New data has revealed the best – and worst – cities in the world for achieving work-life balance. And London is far from leading the pack…
We all know what a lack of it looks balance, though. Always eating lunch at our desks, never taking all of our holiday days and checking our emails before we’ve even brushed our teeth are all recognisably unhealthy behaviours that we’re *probably* all guilty of.
The good news is that it seems at least some parts of the world know how to achieve a healthy work/life balance.
Data from software company Kisi compared 50 cities worldwide, recognising which of them encourage a healthy balance both directly and indirectly through policies and urban infrastructure, while also considering the impact of the pandemic.
They studied three elements: work intensity, society and institutions and city livability – all of which they say contribute to work-life balance, during and beyond the pandemic.
Here’s what they found.
Best cities in the world for work-life balance
- Helsinki, Finland
- Oslo, Norway
- Zurich, Switzerland
- Stockholm, Sweden
- Copenhagen, Denmark
- Ottawa, Canada
- Munich, Germany
- Vancouver, Canada
- Amsterdam, The Netherlands
- Sydney, Australia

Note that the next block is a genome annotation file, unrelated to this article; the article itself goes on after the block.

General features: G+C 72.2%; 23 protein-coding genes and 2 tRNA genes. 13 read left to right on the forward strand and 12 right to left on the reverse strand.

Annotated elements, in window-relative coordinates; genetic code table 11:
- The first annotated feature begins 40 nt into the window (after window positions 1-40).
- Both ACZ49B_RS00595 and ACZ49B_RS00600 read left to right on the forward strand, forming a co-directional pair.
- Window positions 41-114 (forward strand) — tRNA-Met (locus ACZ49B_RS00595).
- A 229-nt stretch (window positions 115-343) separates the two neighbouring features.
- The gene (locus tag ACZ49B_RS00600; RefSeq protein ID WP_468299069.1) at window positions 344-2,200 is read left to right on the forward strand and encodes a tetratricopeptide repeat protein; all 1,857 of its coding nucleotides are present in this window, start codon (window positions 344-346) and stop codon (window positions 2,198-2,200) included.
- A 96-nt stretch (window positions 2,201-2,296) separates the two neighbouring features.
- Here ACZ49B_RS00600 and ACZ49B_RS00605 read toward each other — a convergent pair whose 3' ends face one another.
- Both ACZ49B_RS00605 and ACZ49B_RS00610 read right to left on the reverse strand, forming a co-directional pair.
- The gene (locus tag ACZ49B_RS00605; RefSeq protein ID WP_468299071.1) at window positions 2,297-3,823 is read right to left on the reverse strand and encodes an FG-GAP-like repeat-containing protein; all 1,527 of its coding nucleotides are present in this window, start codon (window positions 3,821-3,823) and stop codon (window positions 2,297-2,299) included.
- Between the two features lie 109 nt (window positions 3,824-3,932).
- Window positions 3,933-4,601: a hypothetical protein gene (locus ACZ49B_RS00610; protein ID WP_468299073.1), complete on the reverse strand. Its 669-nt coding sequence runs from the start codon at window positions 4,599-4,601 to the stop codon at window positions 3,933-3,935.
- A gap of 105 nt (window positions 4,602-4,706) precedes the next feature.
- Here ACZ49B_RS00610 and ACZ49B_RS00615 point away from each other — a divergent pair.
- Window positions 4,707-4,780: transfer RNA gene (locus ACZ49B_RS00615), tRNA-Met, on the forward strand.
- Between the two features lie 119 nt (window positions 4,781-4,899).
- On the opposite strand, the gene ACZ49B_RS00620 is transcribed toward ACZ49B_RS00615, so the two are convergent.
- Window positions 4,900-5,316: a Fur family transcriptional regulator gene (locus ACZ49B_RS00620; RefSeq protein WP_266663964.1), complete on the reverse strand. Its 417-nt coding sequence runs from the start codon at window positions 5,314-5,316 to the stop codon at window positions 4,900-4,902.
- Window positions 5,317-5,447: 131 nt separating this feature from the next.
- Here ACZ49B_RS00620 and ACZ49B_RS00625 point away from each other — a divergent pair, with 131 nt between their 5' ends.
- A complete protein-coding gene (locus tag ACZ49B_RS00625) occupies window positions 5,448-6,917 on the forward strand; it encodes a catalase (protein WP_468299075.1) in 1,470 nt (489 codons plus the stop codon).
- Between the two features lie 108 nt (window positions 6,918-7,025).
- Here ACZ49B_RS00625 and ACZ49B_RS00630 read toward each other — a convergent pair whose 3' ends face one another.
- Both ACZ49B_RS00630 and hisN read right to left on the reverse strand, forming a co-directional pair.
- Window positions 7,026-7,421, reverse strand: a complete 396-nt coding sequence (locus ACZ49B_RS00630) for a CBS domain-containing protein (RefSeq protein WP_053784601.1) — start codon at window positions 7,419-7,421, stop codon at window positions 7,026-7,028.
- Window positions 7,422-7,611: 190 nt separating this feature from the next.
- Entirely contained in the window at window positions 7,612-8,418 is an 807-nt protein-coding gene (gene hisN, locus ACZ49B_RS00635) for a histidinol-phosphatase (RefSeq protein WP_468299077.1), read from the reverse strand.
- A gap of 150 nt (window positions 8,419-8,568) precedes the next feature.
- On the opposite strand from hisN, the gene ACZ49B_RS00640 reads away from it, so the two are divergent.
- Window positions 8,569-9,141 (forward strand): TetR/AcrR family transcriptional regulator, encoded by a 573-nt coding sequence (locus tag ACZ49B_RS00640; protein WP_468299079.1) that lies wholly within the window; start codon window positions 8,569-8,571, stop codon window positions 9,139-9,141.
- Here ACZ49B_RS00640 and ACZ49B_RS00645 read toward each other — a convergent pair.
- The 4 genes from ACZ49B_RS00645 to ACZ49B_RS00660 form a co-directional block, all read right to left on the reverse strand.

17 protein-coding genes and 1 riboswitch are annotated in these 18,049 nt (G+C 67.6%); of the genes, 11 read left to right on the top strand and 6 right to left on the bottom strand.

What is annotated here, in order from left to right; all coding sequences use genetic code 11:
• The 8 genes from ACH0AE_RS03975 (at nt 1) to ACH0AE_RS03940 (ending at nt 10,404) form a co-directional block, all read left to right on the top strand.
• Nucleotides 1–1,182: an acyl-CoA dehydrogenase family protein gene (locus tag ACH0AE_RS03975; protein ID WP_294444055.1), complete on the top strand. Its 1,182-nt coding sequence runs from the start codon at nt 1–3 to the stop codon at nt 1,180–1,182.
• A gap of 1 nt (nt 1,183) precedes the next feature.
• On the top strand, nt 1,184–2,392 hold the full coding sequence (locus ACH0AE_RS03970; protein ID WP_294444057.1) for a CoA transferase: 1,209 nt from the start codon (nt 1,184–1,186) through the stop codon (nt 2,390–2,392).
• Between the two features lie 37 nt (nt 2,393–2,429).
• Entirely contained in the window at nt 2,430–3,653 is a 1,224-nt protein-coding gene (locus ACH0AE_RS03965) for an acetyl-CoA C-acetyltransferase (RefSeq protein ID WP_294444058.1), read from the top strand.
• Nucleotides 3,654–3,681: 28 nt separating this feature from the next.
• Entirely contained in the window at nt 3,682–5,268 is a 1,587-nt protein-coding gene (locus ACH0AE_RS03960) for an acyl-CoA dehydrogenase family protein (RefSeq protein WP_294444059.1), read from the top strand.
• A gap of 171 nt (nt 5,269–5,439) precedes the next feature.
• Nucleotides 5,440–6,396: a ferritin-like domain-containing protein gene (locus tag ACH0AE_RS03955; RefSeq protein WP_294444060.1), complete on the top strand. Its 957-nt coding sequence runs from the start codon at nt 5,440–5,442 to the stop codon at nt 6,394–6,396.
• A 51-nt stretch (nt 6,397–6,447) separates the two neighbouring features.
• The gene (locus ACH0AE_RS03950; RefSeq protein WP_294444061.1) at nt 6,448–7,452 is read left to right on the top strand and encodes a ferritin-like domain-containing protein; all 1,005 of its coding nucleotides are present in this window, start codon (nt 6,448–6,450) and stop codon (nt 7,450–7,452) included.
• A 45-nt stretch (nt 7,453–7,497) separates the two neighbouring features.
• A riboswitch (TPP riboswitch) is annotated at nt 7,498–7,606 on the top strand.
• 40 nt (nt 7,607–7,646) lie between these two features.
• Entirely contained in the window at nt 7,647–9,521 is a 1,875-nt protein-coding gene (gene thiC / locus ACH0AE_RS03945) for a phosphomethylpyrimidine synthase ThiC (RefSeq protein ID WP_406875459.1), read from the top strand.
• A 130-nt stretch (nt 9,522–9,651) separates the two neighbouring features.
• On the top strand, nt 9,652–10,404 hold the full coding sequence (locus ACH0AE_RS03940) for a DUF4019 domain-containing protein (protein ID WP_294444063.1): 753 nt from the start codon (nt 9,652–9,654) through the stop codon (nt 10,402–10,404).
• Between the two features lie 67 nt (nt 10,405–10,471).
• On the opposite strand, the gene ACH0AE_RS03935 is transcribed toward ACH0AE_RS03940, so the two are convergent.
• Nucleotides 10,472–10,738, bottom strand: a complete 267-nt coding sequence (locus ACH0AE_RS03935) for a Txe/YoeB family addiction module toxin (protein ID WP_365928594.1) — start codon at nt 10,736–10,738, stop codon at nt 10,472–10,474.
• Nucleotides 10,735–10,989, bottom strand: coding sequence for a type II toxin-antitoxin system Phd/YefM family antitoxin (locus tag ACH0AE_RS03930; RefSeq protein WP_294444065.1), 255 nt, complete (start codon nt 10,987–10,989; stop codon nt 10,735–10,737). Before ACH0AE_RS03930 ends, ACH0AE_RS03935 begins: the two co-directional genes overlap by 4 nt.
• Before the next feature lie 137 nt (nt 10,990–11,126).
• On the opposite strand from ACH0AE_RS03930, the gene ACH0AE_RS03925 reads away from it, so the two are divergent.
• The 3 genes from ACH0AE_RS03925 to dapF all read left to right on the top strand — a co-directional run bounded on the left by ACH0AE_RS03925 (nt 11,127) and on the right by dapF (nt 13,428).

Perhaps unsurprisingly, it was some of the Scandinavian countries that came out on top. Famed for their progressive cultural attitudes and well-rounded living, northern Europe consistently ranks highly when it comes to quality of life. Finland was even voted the happiest country in the world.
“These cities had the best social, cultural and structural systems in place in order to provide their residents with the most well-rounded work-life balance, in terms not only of work intensity, but also livability, well-being and rights,” Kisi commented.
Most overworked cities in the world
It really wasn’t good news for London: it ranked in the top ten of most overworked populations, and 20th out of the 50 countries for overall work/life balance. However, we did rank highly for remote working and inclusivity and tolerance, so it’s not all bad.